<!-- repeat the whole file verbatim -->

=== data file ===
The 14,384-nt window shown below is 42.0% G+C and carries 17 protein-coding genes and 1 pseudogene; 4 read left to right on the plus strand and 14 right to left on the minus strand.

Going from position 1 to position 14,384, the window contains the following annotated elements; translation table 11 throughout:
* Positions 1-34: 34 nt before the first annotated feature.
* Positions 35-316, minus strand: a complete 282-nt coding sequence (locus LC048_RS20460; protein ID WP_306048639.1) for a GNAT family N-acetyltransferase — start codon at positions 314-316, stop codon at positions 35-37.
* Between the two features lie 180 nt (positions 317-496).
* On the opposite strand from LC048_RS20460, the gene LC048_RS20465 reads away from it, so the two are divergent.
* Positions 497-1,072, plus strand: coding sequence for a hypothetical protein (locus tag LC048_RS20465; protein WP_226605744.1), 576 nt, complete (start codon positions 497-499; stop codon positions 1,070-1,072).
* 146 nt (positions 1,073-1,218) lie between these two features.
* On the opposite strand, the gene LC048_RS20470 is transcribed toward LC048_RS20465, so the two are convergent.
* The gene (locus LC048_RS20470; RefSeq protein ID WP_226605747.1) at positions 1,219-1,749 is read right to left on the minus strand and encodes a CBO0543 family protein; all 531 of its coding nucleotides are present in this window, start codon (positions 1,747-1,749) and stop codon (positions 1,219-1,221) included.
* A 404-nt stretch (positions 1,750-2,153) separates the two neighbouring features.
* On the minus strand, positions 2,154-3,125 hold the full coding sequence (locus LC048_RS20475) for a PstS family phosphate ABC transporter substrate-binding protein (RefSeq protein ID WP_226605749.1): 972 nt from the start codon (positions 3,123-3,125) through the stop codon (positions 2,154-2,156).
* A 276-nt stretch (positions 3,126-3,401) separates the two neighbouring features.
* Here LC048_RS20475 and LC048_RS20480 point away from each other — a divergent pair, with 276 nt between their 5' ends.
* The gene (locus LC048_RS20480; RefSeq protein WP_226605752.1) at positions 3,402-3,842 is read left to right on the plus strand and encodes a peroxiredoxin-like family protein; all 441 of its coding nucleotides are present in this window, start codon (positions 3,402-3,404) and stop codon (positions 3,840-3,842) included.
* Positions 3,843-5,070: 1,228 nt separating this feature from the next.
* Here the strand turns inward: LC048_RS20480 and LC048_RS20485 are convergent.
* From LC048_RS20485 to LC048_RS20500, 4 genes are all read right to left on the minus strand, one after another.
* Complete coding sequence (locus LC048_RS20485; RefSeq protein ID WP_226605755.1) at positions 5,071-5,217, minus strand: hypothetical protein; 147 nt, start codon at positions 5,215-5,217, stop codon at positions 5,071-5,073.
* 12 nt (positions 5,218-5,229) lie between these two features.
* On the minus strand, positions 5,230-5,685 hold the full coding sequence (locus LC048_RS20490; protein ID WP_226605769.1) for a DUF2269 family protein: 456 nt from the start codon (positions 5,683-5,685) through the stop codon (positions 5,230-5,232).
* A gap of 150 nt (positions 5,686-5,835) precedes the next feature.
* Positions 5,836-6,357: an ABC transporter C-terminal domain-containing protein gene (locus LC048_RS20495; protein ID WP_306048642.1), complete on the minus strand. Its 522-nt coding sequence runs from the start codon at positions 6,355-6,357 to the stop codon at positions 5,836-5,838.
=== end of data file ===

The 14,384-nt window shown below is 42.0% G+C and carries 17 protein-coding genes and 1 pseudogene; 4 read left to right on the plus strand and 14 right to left on the minus strand.

Going from position 1 to position 14,384, the window contains the following annotated elements; translation table 11 throughout:
* Positions 1-34: 34 nt before the first annotated feature.
* Positions 35-316, minus strand: a complete 282-nt coding sequence (locus LC048_RS20460; protein ID WP_306048639.1) for a GNAT family N-acetyltransferase — start codon at positions 314-316, stop codon at positions 35-37.
* Between the two features lie 180 nt (positions 317-496).
* On the opposite strand from LC048_RS20460, the gene LC048_RS20465 reads away from it, so the two are divergent.
* Positions 497-1,072, plus strand: coding sequence for a hypothetical protein (locus tag LC048_RS20465; protein WP_226605744.1), 576 nt, complete (start codon positions 497-499; stop codon positions 1,070-1,072).
* 146 nt (positions 1,073-1,218) lie between these two features.
* On the opposite strand, the gene LC048_RS20470 is transcribed toward LC048_RS20465, so the two are convergent.
* The gene (locus LC048_RS20470; RefSeq protein ID WP_226605747.1) at positions 1,219-1,749 is read right to left on the minus strand and encodes a CBO0543 family protein; all 531 of its coding nucleotides are present in this window, start codon (positions 1,747-1,749) and stop codon (positions 1,219-1,221) included.
* A 404-nt stretch (positions 1,750-2,153) separates the two neighbouring features.
* On the minus strand, positions 2,154-3,125 hold the full coding sequence (locus LC048_RS20475) for a PstS family phosphate ABC transporter substrate-binding protein (RefSeq protein ID WP_226605749.1): 972 nt from the start codon (positions 3,123-3,125) through the stop codon (positions 2,154-2,156).
* A 276-nt stretch (positions 3,126-3,401) separates the two neighbouring features.
* Here LC048_RS20475 and LC048_RS20480 point away from each other — a divergent pair, with 276 nt between their 5' ends.
* The gene (locus LC048_RS20480; RefSeq protein WP_226605752.1) at positions 3,402-3,842 is read left to right on the plus strand and encodes a peroxiredoxin-like family protein; all 441 of its coding nucleotides are present in this window, start codon (positions 3,402-3,404) and stop codon (positions 3,840-3,842) included.
* Positions 3,843-5,070: 1,228 nt separating this feature from the next.
* Here the strand turns inward: LC048_RS20480 and LC048_RS20485 are convergent.
* From LC048_RS20485 to LC048_RS20500, 4 genes are all read right to left on the minus strand, one after another.
* Complete coding sequence (locus LC048_RS20485; RefSeq protein ID WP_226605755.1) at positions 5,071-5,217, minus strand: hypothetical protein; 147 nt, start codon at positions 5,215-5,217, stop codon at positions 5,071-5,073.
* 12 nt (positions 5,218-5,229) lie between these two features.
* On the minus strand, positions 5,230-5,685 hold the full coding sequence (locus LC048_RS20490; protein ID WP_226605769.1) for a DUF2269 family protein: 456 nt from the start codon (positions 5,683-5,685) through the stop codon (positions 5,230-5,232).
* A gap of 150 nt (positions 5,686-5,835) precedes the next feature.
* Positions 5,836-6,357: an ABC transporter C-terminal domain-containing protein gene (locus LC048_RS20495; protein ID WP_306048642.1), complete on the minus strand. Its 522-nt coding sequence runs from the start codon at positions 6,355-6,357 to the stop codon at positions 5,836-5,838.